Shipping EU & GB

Breastfeeding in the first few days: everything you need to know

Finally, the long wait is over. You have made it through birth and are holding your newborn in your arms for the first time. But when is it time for the first breastfeeding session?

Most new mothers have lots of questions about when, where and how to start breastfeeding. What to expect the first few days of breastfeeding? What challenges should young mums prepare for? And does breastfeeding hurt in the first few days? Read the answers here.

Starting breastfeeding on the first day is key

Many mothers wonder when the first breastfeeding after birth should take place. Ideally, your newborn should get the chance to breastfeed within the first hour after birth. That’s why it's important that the two of you get some private time together.

Breastfeeding within the first 24 hours isn’t always possible due to complications during birth. But even in such cases, the rule is: The earlier a newborn is put to the breast for the first time, the better the chances of getting breastfeeding off to a good start. If the start of breastfeeding is delayed, you should express some of your colostrum by hand and feed it to your baby with a spoon or a syringe as soon as you can.

The best position for breastfeeding in the first few days is laid-back nursing. In this position, you have your baby lying on your tummy from where he or she can move towards the breast and latch on independently. When breastfeeding after a C-section, you can modify the position to have your baby positioned sideways on your breast to prevent him or her from kicking your fresh scar.

Mutter hält neugeborenes Baby im Arm

How often should you breastfeed in the first few days?

The first priority for new mums is to ensure that their baby is well-fed and gets all the nutrients he or she needs. One of the most pressing issues for young mothers therefore is to know how often their newborn needs breastfeeding in the first few days.

In the first 24 hours, you should feed your baby eight to twelve times. This means that a feeding session is due every two to three hours. Most experts recommend that two consecutive feedings should not be more than four hours apart—not even at night. Sticking to this schedule will help you successfully establish your milk production and prevent problems with low milk supply further down the line.

Breastfeeding in the first few days: what about milk supply?

During the first few days of breastfeeding, you will notice that your breast milk is very thick and yellowish in colour. The first milk your body produces after birth is called colostrum. It is usually produced during the first 24 to 48 hours of your baby’s life.

The colostrum is particularly rich in nutrients, which means that even very small amounts are enough to keep your baby well-nourished. In addition to being very nutritious, it contains many important immune components and antibodies that your baby needs for healthy development.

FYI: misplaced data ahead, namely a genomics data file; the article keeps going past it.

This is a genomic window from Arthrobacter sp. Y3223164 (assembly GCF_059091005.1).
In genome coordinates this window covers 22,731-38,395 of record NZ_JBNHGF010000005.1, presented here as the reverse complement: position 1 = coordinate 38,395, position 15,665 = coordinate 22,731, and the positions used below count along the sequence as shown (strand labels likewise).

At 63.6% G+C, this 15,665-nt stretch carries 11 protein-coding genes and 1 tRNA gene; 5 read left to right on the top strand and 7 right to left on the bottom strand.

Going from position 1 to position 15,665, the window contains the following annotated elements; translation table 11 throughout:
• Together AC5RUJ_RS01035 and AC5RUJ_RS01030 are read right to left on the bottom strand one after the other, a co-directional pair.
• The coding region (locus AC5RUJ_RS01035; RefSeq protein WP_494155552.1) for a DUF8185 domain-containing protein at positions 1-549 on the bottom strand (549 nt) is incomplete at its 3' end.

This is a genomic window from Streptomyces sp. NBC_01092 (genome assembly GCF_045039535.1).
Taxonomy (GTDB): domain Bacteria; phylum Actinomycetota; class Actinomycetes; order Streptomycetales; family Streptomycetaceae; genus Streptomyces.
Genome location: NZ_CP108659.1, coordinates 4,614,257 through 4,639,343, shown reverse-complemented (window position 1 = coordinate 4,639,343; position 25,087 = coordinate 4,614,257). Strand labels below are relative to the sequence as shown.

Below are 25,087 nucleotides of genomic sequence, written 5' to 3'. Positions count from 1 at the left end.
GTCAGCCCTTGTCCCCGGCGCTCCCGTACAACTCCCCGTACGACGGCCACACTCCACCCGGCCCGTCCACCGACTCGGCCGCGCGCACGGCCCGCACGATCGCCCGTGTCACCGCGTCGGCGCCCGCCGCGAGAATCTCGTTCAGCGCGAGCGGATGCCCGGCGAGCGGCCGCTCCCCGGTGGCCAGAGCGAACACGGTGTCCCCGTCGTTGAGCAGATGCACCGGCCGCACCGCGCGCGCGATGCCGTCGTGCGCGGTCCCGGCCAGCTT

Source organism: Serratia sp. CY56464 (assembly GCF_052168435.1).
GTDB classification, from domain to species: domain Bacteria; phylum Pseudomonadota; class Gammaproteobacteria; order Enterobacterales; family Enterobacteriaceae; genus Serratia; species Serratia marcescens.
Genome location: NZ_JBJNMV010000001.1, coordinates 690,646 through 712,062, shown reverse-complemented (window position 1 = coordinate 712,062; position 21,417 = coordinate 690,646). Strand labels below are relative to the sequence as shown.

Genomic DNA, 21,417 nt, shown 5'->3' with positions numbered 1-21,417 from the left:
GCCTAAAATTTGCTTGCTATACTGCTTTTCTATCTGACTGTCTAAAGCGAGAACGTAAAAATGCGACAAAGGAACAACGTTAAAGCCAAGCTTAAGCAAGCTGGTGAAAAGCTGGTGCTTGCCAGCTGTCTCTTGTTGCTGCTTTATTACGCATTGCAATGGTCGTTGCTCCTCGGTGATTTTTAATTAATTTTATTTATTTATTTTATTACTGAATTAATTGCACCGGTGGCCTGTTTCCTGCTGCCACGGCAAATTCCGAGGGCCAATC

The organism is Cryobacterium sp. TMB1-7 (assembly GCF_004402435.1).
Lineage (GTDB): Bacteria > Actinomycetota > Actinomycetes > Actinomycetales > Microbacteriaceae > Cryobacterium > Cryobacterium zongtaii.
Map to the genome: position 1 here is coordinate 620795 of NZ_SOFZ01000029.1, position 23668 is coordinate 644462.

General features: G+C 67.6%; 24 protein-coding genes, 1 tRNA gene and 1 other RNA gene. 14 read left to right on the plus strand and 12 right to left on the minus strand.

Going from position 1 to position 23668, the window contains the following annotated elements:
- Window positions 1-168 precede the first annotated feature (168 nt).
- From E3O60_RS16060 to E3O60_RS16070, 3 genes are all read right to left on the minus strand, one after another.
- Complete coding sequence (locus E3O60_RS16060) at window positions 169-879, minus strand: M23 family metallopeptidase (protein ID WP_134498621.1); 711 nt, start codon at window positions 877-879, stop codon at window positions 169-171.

After the first few days of breastfeeding, your body gradually replaces the colostrum with mature milk. This is also when your body begins to make more milk, which is why this process is commonly referred to as your “milk coming in”. During this time, it’s not uncommon for the mother’s breasts to feel uncomfortably full.

Breastfeeding the first few days: pain and potential problems

New mothers often wonder: Should breastfeeding hurt in the first few days? The answer is ‘no’. Breastfeeding shouldn’t hurt. However, it is not uncommon for young mums to feel uncomfortable when they first start breastfeeding. That’s because it takes time for your nipples to get used to your baby’s sucking.

If you experience severe pain when breastfeeding in the first week, you should find out what causes it. Continuous breastfeeding pain can be very discouraging and even lead to premature weaning.

Pain during breastfeeding is not normal, but you may still face some problems in the first days of breastfeeding. Common problems include:

  • Bad latch-on technique: A good breastfeeding latch is essential for successful breastfeeding and helps prevent a whole range of breastfeeding problems. Only when your baby is latched on correctly can he or she suck effectively at the breast and drain it properly.
  • Sore nipples: Sore nipples are a common struggle in the first days of breastfeeding. They are often caused by poor positioning or a bad latch. If your newborn isn’t latched on properly, he or she will squeeze your nipples when breastfeeding, which leads to nipple soreness in the long run.
  • Clogged milk ducts: If your milk ducts don’t get emptied properly during breastfeeding, they can clog up. Blocked milk ducts can already be a problem in the early days of breastfeeding if your baby isn’t latched on correctly, if your body is slow to adapt milk supply to your baby’s actual needs, or if your let-down reflex is malfunctioning. If left untreated, blocked ducts can even lead to mastitis.